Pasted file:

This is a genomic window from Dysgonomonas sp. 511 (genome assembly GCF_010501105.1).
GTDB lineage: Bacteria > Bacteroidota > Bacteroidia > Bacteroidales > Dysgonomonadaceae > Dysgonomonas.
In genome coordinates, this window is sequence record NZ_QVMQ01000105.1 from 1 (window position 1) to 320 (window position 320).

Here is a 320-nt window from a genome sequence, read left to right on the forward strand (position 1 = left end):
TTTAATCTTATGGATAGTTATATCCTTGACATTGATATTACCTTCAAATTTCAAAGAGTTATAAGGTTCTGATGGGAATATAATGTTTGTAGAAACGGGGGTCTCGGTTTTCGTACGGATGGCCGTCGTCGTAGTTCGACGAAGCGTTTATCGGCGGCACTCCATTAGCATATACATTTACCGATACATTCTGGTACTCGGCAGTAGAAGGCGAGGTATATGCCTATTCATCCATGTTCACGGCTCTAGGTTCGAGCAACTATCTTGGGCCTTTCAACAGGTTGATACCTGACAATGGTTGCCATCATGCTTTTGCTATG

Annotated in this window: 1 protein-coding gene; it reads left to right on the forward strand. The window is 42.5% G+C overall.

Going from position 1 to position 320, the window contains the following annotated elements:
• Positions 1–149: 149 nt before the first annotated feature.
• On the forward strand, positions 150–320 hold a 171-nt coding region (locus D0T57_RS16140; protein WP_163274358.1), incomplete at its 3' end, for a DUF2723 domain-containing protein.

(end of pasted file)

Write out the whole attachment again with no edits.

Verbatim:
This is a genomic window from Dysgonomonas sp. 511 (genome assembly GCF_010501105.1).
GTDB lineage: Bacteria > Bacteroidota > Bacteroidia > Bacteroidales > Dysgonomonadaceae > Dysgonomonas.
In genome coordinates, this window is sequence record NZ_QVMQ01000105.1 from 1 (window position 1) to 320 (window position 320).

Here is a 320-nt window from a genome sequence, read left to right on the forward strand (position 1 = left end):
TTTAATCTTATGGATAGTTATATCCTTGACATTGATATTACCTTCAAATTTCAAAGAGTTATAAGGTTCTGATGGGAATATAATGTTTGTAGAAACGGGGGTCTCGGTTTTCGTACGGATGGCCGTCGTCGTAGTTCGACGAAGCGTTTATCGGCGGCACTCCATTAGCATATACATTTACCGATACATTCTGGTACTCGGCAGTAGAAGGCGAGGTATATGCCTATTCATCCATGTTCACGGCTCTAGGTTCGAGCAACTATCTTGGGCCTTTCAACAGGTTGATACCTGACAATGGTTGCCATCATGCTTTTGCTATG

Annotated in this window: 1 protein-coding gene; it reads left to right on the forward strand. The window is 42.5% G+C overall.

Going from position 1 to position 320, the window contains the following annotated elements:
• Positions 1–149: 149 nt before the first annotated feature.
• On the forward strand, positions 150–320 hold a 171-nt coding region (locus D0T57_RS16140; protein WP_163274358.1), incomplete at its 3' end, for a DUF2723 domain-containing protein.